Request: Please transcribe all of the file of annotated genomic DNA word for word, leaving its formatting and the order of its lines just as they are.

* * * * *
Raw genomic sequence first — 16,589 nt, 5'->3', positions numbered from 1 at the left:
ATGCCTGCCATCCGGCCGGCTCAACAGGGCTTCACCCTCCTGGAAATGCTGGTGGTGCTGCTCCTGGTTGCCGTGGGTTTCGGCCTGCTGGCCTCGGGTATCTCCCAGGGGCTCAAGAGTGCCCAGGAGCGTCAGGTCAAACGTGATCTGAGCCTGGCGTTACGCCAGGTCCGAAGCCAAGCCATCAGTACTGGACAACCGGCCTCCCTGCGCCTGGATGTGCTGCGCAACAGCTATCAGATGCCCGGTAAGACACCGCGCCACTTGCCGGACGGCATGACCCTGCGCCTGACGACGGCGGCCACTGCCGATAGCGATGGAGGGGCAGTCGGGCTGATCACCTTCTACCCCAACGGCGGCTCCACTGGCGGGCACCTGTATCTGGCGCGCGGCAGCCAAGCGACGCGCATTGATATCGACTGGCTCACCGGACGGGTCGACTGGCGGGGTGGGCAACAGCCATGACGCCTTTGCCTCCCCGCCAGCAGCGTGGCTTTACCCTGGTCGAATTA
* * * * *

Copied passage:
Raw genomic sequence first — 16,589 nt, 5'->3', positions numbered from 1 at the left:
ATGCCTGCCATCCGGCCGGCTCAACAGGGCTTCACCCTCCTGGAAATGCTGGTGGTGCTGCTCCTGGTTGCCGTGGGTTTCGGCCTGCTGGCCTCGGGTATCTCCCAGGGGCTCAAGAGTGCCCAGGAGCGTCAGGTCAAACGTGATCTGAGCCTGGCGTTACGCCAGGTCCGAAGCCAAGCCATCAGTACTGGACAACCGGCCTCCCTGCGCCTGGATGTGCTGCGCAACAGCTATCAGATGCCCGGTAAGACACCGCGCCACTTGCCGGACGGCATGACCCTGCGCCTGACGACGGCGGCCACTGCCGATAGCGATGGAGGGGCAGTCGGGCTGATCACCTTCTACCCCAACGGCGGCTCCACTGGCGGGCACCTGTATCTGGCGCGCGGCAGCCAAGCGACGCGCATTGATATCGACTGGCTCACCGGACGGGTCGACTGGCGGGGTGGGCAACAGCCATGACGCCTTTGCCTCCCCGCCAGCAGCGTGGCTTTACCCTGGTCGAATTA